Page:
Jurisdictional sourcing – a jurisdiction-wide approach to commodity sourcing – has the potential to transform our commodity supply chains: reducing the cost of sustainability sourcing for companies, and opening new markets for small-scale farmers and indigenous communities.Although other initiatives have had impact to some extent in solving environmental issues, jurisdictional approaches seek to facilitate a consensus among different people, governments and the private sector for sustainable rural development within a jurisdiction. Jurisdictions, or government administrative areas, are selected on the basis of whether they have the authority to address the challenges associated with sustainable rural development.
Jurisdictional sourcing is where buyers and consumer goods companies choose where they source their commodities from based on a range of sustainability indicators and production data. Sustainability indicators could include environmental indicators (e.g. rates of deforestation or greenhouse gas emissions), or social indicators such (e.g. social conflicts, extent to which indigenous rights are recognised and/or protected). Sustainability indicators also include certification standards, such as the Indonesia Sustainable Palm Oil (ISPO) standard, and the Roundtable on Sustainable Palm Oil (RSPO). Companies can then choose to source the commodities they need from jurisdictions who are performing to their standards, or the standards that their consumers are demanding.
The advantages of jurisdictional sourcing include reducing the costs and effort of sustainably sourcing commodities. The unit of traceability is moved from farms and plantations to the entire jurisdiction. This saves costs and shifts much of the burden for monitoring and compliance to local governments. When companies source commodities from jurisdictions, they only need to choose those jurisdictions who are meeting their standards, or, otherwise, contribute to improving the sustainability of jurisdiction.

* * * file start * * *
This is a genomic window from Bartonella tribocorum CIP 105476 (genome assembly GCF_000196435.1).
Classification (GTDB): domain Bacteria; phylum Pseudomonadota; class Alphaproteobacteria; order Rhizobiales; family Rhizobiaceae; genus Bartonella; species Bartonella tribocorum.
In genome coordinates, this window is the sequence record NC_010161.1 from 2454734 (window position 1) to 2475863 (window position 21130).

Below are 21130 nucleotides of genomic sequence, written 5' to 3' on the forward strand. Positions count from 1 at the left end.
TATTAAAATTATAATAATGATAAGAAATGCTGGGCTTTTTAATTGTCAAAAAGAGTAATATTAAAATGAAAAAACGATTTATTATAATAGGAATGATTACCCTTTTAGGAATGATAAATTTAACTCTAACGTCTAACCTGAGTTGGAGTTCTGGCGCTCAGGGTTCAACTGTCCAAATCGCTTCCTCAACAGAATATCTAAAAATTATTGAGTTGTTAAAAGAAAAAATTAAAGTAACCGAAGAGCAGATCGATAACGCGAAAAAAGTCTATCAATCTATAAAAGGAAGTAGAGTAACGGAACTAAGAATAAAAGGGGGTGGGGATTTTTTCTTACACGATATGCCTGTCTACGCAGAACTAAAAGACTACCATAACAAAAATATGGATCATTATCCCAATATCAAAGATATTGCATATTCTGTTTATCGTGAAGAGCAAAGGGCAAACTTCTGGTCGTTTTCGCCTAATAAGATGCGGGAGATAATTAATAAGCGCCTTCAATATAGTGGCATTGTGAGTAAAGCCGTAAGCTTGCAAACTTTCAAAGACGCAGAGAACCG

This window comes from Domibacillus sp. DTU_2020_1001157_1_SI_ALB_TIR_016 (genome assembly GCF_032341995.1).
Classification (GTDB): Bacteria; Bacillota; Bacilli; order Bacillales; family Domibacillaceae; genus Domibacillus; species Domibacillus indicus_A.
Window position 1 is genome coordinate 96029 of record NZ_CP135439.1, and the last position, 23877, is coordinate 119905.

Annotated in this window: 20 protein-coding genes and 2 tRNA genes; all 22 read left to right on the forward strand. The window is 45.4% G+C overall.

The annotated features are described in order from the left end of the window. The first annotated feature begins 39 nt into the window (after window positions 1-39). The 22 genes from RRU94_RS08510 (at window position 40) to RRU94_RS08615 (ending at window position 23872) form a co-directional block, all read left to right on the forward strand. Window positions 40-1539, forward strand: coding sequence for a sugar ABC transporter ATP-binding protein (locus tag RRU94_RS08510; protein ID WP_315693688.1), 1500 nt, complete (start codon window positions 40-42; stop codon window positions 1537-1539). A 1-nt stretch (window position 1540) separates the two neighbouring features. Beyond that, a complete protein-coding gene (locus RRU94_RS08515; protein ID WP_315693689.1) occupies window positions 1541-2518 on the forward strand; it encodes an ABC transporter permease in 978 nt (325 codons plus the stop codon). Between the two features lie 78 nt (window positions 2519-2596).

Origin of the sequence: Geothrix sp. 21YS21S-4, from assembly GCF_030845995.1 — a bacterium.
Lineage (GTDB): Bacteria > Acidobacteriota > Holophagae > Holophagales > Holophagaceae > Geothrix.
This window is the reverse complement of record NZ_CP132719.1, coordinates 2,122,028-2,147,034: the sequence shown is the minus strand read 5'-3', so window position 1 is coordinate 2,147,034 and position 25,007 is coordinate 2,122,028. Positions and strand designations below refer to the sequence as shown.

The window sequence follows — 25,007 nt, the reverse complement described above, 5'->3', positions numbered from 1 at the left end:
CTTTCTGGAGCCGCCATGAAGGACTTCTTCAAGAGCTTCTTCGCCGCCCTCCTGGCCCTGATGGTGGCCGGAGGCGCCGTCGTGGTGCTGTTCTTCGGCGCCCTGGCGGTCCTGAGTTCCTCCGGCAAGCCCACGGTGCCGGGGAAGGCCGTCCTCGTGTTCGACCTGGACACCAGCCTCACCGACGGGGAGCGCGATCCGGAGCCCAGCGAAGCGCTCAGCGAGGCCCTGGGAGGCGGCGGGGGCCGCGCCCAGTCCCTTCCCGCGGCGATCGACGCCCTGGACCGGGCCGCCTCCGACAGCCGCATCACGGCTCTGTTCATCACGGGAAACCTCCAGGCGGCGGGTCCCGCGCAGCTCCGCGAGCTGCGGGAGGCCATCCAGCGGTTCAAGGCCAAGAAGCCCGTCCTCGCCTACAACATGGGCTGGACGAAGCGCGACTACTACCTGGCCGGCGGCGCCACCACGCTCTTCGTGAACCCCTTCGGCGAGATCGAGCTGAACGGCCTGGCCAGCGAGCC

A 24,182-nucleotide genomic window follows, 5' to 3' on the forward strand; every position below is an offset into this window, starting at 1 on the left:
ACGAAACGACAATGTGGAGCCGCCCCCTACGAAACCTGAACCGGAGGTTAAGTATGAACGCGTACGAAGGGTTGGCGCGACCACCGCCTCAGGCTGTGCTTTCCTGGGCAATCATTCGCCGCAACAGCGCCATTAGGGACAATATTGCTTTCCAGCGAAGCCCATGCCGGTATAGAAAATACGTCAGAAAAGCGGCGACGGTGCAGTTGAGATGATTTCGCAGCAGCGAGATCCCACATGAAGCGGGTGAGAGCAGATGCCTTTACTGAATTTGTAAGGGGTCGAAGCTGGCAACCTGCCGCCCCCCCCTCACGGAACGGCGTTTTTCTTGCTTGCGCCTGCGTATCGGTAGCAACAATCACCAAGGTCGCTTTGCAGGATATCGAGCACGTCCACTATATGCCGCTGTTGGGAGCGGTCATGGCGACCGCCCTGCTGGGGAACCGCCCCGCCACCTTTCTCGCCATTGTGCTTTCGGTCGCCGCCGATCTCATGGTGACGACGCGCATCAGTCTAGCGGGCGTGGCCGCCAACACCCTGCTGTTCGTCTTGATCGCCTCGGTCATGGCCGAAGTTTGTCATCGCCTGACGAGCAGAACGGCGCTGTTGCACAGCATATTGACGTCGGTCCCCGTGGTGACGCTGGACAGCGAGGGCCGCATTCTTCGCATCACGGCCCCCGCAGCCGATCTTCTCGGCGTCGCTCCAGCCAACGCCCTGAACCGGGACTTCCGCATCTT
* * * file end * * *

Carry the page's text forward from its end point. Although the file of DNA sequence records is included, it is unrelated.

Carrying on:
Sourcing from sustainable jurisdictions begins with jurisdictional sustainability commitments and programs in commodity-producing districts, villages and communities. As an archipelagic nation, all of Indonesia’s provinces must contend with the sustainable management of natural resources from the land and sea. Within each jurisdiction, society and government not only have to manage one commodity supply chain, but will often have multiple along with land and marine uses intended for local consumption and subsistence. Finding solutions for jurisdictional sustainability means addressing these competing uses of the land and water, the conservation of the natural environment and improving the well-being of the people who live and work there. Government, civil society, the private sector and communities must work together to make informed decisions about the economic development of the jurisdiction.
To learn more, visit our sister institution Earth Innovation’s Produce and Protect platform, or download our Jurisdictional Approach brief for more on the concept of protecting the environment while enhancing livelihoods at jurisdictional scale.